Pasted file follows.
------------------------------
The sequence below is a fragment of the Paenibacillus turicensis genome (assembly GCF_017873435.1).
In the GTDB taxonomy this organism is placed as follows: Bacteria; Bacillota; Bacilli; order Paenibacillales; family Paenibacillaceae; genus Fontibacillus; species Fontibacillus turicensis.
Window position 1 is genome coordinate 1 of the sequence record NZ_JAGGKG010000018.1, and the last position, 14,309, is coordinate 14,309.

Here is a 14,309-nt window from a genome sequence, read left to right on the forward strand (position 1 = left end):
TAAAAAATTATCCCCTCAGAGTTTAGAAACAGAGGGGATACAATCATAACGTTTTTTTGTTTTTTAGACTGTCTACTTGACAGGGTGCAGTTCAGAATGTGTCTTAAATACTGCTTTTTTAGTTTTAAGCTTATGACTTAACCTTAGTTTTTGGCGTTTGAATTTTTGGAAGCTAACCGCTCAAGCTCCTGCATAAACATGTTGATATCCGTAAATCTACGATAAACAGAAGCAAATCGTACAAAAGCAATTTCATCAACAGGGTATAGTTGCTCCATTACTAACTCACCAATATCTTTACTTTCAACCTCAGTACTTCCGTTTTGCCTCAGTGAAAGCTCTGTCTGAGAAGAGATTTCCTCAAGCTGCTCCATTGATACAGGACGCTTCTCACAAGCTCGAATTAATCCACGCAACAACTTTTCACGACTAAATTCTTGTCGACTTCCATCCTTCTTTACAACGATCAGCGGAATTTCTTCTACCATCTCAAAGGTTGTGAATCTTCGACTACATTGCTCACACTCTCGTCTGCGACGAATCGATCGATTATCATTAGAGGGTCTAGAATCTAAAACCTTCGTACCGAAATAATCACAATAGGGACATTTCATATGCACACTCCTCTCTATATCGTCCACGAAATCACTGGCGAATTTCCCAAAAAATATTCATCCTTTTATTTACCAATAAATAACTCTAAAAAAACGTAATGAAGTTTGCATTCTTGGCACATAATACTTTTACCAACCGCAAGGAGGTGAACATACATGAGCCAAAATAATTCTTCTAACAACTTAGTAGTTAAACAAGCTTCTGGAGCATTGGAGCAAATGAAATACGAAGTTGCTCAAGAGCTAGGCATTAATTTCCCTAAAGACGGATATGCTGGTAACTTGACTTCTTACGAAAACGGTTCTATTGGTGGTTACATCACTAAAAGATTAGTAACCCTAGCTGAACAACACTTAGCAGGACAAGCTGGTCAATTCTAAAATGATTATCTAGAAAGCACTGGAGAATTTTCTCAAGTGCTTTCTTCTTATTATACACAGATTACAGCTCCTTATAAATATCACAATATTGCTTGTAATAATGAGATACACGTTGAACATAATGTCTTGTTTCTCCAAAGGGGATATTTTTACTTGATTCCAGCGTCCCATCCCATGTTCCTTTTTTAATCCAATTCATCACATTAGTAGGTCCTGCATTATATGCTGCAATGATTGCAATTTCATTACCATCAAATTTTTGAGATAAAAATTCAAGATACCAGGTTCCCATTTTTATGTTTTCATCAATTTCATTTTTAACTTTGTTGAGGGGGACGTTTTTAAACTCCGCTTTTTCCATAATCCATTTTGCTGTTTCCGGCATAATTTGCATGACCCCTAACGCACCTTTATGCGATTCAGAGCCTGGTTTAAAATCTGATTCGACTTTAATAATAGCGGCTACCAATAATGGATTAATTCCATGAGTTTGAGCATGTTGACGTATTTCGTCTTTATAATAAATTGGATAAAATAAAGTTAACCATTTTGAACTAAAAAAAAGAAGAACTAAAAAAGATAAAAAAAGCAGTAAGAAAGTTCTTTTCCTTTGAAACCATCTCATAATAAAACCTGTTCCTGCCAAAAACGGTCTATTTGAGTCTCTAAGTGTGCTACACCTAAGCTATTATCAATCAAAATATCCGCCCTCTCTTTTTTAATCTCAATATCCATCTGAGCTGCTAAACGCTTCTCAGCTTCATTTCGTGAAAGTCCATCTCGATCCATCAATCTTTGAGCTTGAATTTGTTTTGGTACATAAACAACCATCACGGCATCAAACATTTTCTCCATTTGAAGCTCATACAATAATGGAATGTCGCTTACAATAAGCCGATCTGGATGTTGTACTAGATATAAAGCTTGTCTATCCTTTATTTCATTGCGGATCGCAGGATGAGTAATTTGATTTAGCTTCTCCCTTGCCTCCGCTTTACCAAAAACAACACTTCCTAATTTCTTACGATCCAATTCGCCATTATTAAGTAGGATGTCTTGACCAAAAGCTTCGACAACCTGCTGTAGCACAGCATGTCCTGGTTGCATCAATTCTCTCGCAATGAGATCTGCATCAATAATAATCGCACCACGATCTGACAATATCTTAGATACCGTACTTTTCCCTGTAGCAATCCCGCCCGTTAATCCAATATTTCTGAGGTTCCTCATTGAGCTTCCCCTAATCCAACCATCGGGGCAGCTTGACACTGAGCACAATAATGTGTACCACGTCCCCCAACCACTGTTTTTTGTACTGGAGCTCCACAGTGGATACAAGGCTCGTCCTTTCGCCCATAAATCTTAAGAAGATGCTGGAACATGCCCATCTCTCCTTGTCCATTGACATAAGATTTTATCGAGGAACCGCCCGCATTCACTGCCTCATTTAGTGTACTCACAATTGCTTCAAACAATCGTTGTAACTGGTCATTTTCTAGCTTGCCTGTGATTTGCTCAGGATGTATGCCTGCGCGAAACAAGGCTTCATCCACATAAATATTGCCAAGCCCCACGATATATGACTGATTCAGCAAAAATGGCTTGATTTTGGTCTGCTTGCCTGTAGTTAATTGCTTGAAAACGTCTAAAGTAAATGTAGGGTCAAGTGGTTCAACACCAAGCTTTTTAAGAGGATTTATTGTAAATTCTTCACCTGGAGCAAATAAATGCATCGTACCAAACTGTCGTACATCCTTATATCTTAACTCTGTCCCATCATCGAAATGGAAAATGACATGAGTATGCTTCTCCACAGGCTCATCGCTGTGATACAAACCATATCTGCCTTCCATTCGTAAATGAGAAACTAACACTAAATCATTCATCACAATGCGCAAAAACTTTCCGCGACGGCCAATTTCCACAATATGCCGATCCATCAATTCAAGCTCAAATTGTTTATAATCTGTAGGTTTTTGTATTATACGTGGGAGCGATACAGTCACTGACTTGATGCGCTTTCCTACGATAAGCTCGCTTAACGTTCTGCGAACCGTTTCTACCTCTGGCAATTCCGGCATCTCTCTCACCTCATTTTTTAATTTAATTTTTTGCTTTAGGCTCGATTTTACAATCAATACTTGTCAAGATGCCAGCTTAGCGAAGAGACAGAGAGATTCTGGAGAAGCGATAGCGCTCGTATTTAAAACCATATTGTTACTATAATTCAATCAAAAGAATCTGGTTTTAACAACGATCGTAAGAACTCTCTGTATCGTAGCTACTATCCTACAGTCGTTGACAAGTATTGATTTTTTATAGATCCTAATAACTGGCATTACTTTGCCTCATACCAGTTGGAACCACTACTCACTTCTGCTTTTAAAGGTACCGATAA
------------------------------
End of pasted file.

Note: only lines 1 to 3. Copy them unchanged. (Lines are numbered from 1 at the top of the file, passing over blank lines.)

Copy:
The sequence below is a fragment of the Paenibacillus turicensis genome (assembly GCF_017873435.1).
In the GTDB taxonomy this organism is placed as follows: Bacteria; Bacillota; Bacilli; order Paenibacillales; family Paenibacillaceae; genus Fontibacillus; species Fontibacillus turicensis.
Window position 1 is genome coordinate 1 of the sequence record NZ_JAGGKG010000018.1, and the last position, 14,309, is coordinate 14,309.